The Commission on Race and Ethnic Disparities has now published its report. Following publication there was a statement in the House of Commons about this matter, which can be viewed here.
This report was an opportunity to seriously respond to structural racial inequalities in the UK following the powerful Black Lives Matter movement. It was a chance to set the record straight on disproportionalities in the criminal justice system, maternal mortality, school exclusions and unemployment. Instead, I am deeply disappointed that it disregarded the commonly held view on what institutional racism is, and downplayed structural issues that need to be addressed.
Racism is real, and it is the lived experience of so many people in this country. According to the Race and Disparity Unit, Black people are nine times more likely to be stopped and searched than white people. Additionally, it is deeply concerning that MBRRACE-UK has said that Black mothers are more than four times more likely to die in pregnancy or childbirth than white women. The Timpson review of school exclusions also found that Black children are more likely to be excluded than white children. Though we have made progress in reducing disparities, evidence shows that we still have a long way to go to achieve equality.
It is deeply concerning to see institutional racism being downplayed during a pandemic where Black, Asian and minority ethnic people have died disproportionately, and are now twice as likely to be unemployed according to the Office for National Statistics. The Government must take greater action to protect these groups from COVID-19.
Recovering from the pandemic, we cannot return to business as usual – rooted in insecurity and inequality. We must resist divisiveness and stand together to build a brighter future.
The Government is now considering the Commission’s recommendations and will set out its full response this summer.
I firmly believe this report must be rejected. The Government should instead focus on implementing the recommendations in the Timpson review of school exclusion, the McGregor-Smith review into racism in the workplace, Wendy Williams’ review into the Windrush scandal, the Angiolini review into deaths in police custody, and the Lammy Review into the treatment of Black, Asian and minority ethnic individuals in the criminal justice system.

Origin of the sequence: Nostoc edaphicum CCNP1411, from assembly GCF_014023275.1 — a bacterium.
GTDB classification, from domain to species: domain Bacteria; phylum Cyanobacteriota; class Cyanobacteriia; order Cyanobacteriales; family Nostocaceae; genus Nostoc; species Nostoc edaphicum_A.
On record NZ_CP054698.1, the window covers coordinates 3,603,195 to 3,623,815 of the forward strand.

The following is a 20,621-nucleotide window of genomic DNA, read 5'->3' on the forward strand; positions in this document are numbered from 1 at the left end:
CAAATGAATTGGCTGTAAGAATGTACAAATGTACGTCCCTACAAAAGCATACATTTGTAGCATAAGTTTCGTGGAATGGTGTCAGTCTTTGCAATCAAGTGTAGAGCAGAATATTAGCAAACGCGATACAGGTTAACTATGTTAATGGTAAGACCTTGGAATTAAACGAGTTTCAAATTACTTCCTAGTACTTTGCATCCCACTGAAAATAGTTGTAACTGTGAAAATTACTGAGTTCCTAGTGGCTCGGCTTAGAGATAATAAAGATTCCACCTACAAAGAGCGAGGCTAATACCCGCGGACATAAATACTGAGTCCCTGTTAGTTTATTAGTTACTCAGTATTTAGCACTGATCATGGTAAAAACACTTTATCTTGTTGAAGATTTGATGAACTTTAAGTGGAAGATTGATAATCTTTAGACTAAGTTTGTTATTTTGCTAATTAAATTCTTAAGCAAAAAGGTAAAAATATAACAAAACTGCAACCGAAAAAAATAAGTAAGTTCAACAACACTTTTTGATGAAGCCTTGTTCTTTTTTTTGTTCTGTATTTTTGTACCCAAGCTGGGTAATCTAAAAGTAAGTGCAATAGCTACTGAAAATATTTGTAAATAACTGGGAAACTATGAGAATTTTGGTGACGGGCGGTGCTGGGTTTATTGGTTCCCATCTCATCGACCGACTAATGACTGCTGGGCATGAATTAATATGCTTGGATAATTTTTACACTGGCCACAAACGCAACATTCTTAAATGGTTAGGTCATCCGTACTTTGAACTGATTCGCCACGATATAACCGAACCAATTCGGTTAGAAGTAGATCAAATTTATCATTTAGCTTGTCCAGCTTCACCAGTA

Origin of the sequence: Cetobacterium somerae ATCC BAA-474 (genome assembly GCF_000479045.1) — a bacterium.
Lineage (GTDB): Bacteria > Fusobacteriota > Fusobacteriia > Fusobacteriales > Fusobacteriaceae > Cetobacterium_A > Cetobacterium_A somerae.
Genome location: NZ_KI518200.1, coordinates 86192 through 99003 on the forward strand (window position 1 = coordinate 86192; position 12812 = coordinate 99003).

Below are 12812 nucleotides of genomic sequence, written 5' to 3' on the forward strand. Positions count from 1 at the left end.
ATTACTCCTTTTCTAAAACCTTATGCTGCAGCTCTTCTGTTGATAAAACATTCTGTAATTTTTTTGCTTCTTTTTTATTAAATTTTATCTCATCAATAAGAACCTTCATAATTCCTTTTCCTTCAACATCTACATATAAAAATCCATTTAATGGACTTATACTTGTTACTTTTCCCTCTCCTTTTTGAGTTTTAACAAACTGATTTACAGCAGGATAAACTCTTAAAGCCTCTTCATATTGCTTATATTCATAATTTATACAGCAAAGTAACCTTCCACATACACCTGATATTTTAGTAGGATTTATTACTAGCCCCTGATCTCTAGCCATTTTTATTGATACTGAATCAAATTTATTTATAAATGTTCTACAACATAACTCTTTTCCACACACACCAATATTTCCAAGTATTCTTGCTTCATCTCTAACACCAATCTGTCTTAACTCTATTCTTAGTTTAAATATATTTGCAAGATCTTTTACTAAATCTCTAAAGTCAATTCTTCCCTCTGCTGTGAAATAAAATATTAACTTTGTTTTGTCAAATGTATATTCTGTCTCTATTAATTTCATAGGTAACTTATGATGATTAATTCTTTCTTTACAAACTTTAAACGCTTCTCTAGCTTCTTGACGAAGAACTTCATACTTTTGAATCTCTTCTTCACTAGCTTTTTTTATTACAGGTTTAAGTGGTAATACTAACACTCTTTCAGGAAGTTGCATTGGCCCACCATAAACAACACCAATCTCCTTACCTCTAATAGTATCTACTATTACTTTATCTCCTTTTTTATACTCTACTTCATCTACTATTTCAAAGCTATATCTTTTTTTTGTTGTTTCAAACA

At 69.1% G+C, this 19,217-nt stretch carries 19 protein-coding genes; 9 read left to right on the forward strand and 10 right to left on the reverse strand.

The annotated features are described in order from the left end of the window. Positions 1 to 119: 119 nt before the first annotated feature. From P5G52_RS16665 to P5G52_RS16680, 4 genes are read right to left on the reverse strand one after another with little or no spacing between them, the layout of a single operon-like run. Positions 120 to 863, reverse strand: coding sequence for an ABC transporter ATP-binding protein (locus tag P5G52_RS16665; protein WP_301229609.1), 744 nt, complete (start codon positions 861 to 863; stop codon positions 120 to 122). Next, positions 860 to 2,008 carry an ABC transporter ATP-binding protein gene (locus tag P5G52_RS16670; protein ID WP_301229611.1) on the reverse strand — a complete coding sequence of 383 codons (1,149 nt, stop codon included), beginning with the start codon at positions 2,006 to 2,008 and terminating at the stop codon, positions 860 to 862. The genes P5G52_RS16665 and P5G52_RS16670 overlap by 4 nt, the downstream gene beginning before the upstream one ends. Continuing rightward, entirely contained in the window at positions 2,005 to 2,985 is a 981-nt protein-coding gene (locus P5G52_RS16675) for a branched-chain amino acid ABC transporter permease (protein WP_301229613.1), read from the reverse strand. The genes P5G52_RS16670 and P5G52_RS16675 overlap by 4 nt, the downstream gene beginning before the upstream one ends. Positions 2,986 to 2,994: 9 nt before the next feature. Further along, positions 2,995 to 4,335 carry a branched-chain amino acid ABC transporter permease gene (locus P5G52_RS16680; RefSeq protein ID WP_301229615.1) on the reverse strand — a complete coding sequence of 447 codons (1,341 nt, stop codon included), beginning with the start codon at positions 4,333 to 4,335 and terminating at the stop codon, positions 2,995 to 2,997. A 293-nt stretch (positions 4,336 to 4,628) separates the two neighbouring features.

Policy areas where ethnic disparities exist, such as health, education, justice and policing, are devolved matters in Scotland. Therefore, I would encourage you to also contact your MSP about this matter when the Scottish Parliament returns after the election. The Scottish Government needs to take target and immediate action to tackle racial discrimination and inequality.
We know beyond doubt that everyday racism exists and the focus now must be on overcoming hatred and prejudice. Rather than a debate about whether it is structural or not, we need to focus on action. In Scotland, Scottish Labour’s leader Anas Sarwar has called for politicians to come together on a cross-party basis, because the fight against hate is a fight for all of us.
I am committed to listening to people’s lived experiences and tackling racism in all its forms. I believe a Race Equality Act needs to be introduced to end structural inequalities in our society. I have written to the Minister to make clear the views of myself and constituents in Edinburgh South on this matter.